Ever since the city of St. Paul started talking about creating a River Balcony — a walkable, linear park overlooking the Mississippi from the edge of downtown, between the Science Museum of Minnesota and Union Depot — we’ve been jumping up and down a little. The idea is already being called “St. Paul’s Highline,” for the spectacular Manhattan park built on an old railroad trestle. We can already imagine ourselves driving (OK, taking the Green Line) to Union Depot, hopping out, heading toward the river and spending the day enjoying the views, strolling and hanging out.
It could take years to happen, but we can dream. This weekend, we can even get a glimmer of what the real thing might be like. On Friday and Saturday, Sept. 9 and 10, the 1.5-mile stretch now proposed for the balcony will hum with the River Balcony Prototyping Festival. Sidewalks, plazas, parks and pathways will come alive with public art, live music, food and brews.
A prototyping festival uses art, design, and social engagement to envision what a space can become and how it can serve a different role within a community. (Rochester, Minnesota is having its own prototyping festival this weekend.) Hosted by the St. Paul Riverfront Corporation with the City of St. Paul, Capitol River Council and Public Art St. Paul, winner of a Knight Green Line Challenge and supported in part by the Knight Foundation, the River Balcony event is a physical walk-through of a possible future.
The festival will begin Friday night with a preparty from 5-10 p.m. at the Kellogg Craft Beer Overlook at Kellogg Mall Park. There will be food trucks and music by the Wibesmen, Maria Isa, Ryan Liestman’s Reggae Revival and Ipso Facto. On Saturday from 2-6 p.m., the areas surrounding the Science Museum, Kellogg Mall Park and Union Depot will feature food trucks, multiple stages, performances by Grape Whales, Alex Rossi, Communist Daughter and others, and nearly a dozen installations by local artists selected through an open call.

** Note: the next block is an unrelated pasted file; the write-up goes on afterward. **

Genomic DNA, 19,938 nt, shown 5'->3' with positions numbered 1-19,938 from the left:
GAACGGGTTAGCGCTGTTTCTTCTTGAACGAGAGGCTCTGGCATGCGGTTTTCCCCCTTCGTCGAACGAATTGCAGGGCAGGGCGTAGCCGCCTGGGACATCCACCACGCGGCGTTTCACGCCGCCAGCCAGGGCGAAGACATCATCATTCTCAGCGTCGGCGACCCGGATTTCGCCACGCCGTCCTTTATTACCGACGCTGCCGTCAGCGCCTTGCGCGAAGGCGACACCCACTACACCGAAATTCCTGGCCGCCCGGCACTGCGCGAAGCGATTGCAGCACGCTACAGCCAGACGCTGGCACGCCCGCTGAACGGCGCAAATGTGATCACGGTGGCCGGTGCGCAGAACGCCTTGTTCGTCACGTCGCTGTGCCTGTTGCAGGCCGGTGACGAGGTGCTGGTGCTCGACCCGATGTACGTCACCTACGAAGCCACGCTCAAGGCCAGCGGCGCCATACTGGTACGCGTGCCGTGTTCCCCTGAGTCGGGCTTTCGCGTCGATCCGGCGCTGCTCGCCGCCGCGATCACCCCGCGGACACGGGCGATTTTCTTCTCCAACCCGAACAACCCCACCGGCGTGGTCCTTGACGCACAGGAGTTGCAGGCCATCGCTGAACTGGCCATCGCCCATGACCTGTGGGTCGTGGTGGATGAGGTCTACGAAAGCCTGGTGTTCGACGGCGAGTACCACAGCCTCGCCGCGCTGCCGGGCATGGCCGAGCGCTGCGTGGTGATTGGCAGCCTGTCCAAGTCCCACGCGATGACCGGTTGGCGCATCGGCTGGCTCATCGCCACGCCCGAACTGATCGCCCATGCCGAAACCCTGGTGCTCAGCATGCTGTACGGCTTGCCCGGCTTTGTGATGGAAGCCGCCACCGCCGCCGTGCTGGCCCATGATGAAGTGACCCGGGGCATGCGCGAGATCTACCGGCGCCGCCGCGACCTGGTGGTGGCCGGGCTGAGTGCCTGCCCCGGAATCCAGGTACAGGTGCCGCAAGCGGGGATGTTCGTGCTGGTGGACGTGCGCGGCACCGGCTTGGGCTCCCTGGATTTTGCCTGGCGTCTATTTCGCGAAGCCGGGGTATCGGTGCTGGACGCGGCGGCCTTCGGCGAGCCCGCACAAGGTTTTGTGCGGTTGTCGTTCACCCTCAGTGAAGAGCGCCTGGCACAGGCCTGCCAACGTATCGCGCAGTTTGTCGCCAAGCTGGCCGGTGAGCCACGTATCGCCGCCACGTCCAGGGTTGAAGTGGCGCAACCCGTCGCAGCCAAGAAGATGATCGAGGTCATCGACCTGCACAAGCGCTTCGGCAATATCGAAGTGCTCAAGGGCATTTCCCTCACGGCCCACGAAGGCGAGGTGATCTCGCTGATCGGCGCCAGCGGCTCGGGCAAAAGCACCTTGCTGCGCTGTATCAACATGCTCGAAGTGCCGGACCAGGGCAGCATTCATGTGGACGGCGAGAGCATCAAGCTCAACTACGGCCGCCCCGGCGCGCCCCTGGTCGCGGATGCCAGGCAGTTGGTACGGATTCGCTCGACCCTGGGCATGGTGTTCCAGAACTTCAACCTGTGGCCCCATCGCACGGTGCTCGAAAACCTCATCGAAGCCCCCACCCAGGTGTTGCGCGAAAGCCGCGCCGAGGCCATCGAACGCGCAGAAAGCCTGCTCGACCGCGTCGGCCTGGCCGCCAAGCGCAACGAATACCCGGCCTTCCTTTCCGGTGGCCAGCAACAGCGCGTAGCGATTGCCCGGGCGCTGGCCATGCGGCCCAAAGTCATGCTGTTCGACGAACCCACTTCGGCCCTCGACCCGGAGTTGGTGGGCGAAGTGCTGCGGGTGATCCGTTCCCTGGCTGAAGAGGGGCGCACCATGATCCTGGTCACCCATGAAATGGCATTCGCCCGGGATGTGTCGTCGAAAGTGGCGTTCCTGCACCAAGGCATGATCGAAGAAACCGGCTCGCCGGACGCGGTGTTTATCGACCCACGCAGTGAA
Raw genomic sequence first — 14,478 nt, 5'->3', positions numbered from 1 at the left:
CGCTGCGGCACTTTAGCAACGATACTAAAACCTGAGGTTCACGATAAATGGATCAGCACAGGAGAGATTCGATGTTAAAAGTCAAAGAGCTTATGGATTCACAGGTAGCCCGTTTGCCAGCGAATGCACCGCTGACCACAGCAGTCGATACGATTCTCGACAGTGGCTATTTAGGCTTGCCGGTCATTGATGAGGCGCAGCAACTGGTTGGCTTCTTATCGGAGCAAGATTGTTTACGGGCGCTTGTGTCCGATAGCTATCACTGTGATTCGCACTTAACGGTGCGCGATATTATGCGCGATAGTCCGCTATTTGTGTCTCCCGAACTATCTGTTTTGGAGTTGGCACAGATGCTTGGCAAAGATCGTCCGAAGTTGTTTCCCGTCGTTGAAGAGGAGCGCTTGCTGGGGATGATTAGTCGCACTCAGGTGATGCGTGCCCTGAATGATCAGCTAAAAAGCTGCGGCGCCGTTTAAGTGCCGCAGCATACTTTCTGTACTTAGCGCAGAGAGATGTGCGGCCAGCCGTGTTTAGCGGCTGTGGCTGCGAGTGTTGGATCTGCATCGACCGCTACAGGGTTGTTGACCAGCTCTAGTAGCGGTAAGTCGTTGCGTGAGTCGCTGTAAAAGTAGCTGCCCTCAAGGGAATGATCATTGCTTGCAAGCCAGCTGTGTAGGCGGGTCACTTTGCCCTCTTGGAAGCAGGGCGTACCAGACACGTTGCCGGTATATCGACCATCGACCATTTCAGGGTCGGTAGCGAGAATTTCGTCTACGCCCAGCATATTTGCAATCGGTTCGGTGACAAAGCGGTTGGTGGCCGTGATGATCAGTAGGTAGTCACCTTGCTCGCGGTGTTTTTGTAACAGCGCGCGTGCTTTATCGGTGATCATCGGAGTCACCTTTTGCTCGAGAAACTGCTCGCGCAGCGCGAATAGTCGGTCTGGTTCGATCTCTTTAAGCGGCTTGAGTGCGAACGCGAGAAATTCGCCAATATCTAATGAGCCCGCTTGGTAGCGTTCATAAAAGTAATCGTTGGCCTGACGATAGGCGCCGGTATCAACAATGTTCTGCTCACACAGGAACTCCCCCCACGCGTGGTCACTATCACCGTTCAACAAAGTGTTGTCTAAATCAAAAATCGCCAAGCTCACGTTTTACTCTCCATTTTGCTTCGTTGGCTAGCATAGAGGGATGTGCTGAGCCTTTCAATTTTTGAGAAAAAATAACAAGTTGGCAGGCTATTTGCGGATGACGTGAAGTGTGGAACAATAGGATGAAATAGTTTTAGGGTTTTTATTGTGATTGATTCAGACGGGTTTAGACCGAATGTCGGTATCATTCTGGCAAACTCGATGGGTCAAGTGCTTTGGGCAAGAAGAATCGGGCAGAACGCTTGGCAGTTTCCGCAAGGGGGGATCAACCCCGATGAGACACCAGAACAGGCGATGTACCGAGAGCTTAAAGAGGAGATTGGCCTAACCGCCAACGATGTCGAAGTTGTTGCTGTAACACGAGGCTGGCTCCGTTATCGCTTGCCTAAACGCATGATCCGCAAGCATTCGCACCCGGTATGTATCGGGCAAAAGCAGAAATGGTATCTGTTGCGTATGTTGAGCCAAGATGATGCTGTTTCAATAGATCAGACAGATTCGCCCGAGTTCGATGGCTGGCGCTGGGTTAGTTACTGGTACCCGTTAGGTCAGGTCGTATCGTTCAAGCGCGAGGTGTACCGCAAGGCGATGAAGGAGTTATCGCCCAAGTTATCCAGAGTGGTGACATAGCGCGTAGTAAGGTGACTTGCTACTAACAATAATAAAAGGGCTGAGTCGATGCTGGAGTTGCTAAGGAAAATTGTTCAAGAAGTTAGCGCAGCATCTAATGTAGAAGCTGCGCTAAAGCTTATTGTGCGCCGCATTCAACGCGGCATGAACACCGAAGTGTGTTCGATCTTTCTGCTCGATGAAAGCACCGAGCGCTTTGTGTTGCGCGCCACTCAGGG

Installations and artists include “Water Source” by ThreeSeven; “Sunspot” by Alyssa Baguss and Aaron Dysart; “Dakhóta Wordscapes on the River” by Dakhóta Iápi Okhódakičhiye, Healing Place Collaborative, Hamilton Ink Spot and Public Art St. Paul; “River of Birds” and “Wrapped in Anticipation” by Kimley-Horn Landscape Architecture; “Portals” by the Ramsey County Historical Society; and “River Rock” by the artistic collaboration AVENTUR + CAMPANA, a giant inflatable stage on the Union Depot front lawn that will host live music throughout the afternoon.
All activities are free and open to the public. If you want, you may share feedback through the hashtags #riverBalconyFest on Facebook and Twitter. FMI.
How many people went to the fair?
Nearly 2 million. To be precise, 1,943,719. The most ever since the fair began in 1859. The previous overall attendance record was 1,824,830 in 2014.
The 2016 fair also saw three record-breaking days: the first Friday (Unite in Purple) at 141,023, the following Friday at 182,926 and the final Saturday at 260,273, the highest-attended single day in State Fair history.